With strength as the new pretty, we would love to have “Abs of Steel” to show off but also the power of the core muscles to help us achieve further health and agility. Unfortunately, the abdominal muscles are located in the front center of our body. Achieving maximum results to your core muscles requires following precise instructions to avoid strain and neck pain while having a fantastic core workout.
When Putting In The Work, Is Worth It.
Doing sit-ups or abdominal crunches is one of the most effective ways to strengthen your core muscles. These muscles help you to maintain a good posture, and they allow you to twist and bend. Chronic back pain and disability can occur when these core muscles are weak. However, doing sit-ups alone will not give you that flat stomach and six pack abs. The abdominal muscles that you are toning will develop beneath the layer of abdominal fat and no matter how many sit-ups you do it will not reduce the amount of fat around your waist.
The only way to reduce that strip of fat around your abdominal muscles is to maintain a healthy diet and keep to a sufficient exercise regime. After you have slimmed down the six pack abs will start to show and can be retained by doing sit-ups every day. However, it is important to ensure that you are doing your sit-ups correctly. Incorrect form when doing sit-ups can lead to back and neck pain; it also prevents the core muscles from being fully engaged in the exercise.
Five Great Tips to No Neck Pain Crunches
1. Make sure your legs are bent at a 90° angle – This is the best angle to help reduce excess stress to the lower back while you are performing a sit-up. You should be sure to do your sit-ups on a cushioned surface such as a mat or carpet. There should still be just enough of a curve in your lower back, so it does not touch the floor.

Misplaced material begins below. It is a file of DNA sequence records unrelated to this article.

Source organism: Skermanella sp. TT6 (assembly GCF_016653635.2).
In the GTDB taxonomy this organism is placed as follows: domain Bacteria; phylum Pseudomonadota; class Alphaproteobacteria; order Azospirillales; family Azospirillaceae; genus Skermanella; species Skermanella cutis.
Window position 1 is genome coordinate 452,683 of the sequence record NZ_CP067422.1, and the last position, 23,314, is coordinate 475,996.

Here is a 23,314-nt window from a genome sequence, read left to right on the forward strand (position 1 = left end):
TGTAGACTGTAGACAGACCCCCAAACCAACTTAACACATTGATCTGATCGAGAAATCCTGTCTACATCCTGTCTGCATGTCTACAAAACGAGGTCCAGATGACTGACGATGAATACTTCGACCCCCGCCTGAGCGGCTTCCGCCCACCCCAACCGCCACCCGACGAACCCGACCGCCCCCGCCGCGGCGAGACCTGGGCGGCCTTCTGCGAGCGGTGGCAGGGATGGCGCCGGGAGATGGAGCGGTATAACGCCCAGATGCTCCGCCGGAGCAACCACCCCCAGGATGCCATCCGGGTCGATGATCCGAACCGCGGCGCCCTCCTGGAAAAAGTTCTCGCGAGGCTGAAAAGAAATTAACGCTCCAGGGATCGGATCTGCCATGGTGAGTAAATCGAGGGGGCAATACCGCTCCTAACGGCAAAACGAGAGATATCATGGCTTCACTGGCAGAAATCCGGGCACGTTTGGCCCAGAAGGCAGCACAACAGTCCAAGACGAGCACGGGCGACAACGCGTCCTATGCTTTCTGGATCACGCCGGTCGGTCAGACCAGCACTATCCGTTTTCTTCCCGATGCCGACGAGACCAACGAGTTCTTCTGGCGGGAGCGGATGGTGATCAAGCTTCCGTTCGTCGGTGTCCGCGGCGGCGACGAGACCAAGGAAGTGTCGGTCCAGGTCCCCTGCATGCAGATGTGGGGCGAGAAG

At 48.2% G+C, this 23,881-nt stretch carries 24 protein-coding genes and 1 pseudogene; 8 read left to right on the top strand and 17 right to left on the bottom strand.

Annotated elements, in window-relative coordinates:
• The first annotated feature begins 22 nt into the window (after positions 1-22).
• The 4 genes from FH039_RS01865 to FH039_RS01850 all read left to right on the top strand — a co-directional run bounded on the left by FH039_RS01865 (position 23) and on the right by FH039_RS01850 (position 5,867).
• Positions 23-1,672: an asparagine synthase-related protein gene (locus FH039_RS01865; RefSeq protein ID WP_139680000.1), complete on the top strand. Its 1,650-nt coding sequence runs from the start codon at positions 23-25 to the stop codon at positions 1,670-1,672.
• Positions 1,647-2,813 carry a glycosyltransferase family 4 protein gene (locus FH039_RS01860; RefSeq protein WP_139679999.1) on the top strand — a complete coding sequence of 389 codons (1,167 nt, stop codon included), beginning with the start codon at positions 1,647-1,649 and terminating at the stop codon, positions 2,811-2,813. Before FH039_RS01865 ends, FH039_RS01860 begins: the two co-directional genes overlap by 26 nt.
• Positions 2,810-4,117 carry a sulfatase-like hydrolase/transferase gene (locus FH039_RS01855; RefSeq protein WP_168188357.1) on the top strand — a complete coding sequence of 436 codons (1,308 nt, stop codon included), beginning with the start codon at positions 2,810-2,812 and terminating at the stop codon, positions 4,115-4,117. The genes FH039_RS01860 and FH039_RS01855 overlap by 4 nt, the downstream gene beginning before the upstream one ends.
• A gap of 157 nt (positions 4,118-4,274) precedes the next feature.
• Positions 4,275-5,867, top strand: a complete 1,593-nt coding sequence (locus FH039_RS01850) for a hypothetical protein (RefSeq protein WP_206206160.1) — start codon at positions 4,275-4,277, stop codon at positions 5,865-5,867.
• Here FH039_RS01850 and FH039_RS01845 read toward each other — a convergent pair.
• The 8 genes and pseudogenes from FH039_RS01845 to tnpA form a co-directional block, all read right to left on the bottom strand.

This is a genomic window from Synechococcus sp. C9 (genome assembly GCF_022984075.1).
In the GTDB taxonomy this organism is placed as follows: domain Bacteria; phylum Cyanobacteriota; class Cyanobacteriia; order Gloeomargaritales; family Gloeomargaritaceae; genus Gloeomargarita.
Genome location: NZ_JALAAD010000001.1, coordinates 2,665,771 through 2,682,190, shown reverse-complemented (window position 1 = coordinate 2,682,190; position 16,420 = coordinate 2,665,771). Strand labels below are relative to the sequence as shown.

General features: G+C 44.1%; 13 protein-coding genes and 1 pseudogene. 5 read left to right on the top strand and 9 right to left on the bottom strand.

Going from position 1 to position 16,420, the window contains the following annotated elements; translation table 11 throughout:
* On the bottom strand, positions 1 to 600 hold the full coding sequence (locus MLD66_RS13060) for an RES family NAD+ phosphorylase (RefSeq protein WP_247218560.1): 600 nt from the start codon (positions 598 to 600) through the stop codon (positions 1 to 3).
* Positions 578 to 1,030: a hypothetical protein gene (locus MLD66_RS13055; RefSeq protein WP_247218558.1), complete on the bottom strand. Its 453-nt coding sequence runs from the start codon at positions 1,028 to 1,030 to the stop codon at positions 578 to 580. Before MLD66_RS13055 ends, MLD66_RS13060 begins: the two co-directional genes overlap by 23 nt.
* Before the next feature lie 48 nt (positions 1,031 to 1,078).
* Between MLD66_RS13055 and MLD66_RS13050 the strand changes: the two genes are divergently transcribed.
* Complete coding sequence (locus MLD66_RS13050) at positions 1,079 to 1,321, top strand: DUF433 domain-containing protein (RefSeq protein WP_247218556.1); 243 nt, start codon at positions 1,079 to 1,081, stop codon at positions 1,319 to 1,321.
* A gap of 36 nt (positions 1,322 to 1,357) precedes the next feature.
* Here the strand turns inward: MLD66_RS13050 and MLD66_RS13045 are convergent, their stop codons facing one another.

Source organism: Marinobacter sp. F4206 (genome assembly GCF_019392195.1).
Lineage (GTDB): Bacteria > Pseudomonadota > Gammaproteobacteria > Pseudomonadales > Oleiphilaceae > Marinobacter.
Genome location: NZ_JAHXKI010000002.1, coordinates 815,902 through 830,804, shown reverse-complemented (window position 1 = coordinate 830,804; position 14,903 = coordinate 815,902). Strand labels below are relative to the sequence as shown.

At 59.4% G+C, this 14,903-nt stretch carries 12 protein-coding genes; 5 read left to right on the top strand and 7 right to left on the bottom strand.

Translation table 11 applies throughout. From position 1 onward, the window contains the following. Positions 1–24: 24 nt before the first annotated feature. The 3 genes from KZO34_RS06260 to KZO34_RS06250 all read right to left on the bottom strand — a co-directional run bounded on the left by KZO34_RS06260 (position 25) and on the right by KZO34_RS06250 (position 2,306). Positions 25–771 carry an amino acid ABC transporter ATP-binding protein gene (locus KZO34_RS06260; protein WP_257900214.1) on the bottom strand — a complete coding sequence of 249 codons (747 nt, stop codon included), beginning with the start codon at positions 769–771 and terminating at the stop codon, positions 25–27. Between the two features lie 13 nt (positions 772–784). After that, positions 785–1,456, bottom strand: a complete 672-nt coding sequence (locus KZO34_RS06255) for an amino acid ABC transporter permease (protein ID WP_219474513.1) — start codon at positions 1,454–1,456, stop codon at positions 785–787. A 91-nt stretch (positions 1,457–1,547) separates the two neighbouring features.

2. Cross your arms over your chest – The traditional hands behind the neck posture for sit-ups sometimes causes people to pull on the neck during the upward movement, which can overstretch it and cause neck pain. Instead, cross your arms over your chest and tighten your abdominal muscles to lift your head and upper body off the floor slowly.
3. Lift up only 6 to 10 inches off the floor – There is no need to sit all the way up when doing sit-ups. In fact, according to researchers at the University of Louisville, once you are at a particular angle, all the muscles in the abdominals are worked, the extra effort to complete the full sit-up is not necessary.
4. Go slowly, both up and down – The best workout for your abs is to move slowly, both on the way up and on the way down. This slow, precise movement engages the abdominal muscles more thoroughly and is more important than the number of reps you can do.
5. Pace yourself – It is common to start off doing sit-ups quickly, then slow down as your abdominals tire. Start out at a slow, steady pace, and you are more likely to be able to keep it up than if you get burned out early on in your reps.
Persevere and Own It!
Only hard work and discipline can bring you the results you want.
If you practice your sit-ups with the correct technique and include it into your exercise regime and healthy diet, then you will see the results. Best of all you will avoid the unwanted neck pain.
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Dr. Connor McCormick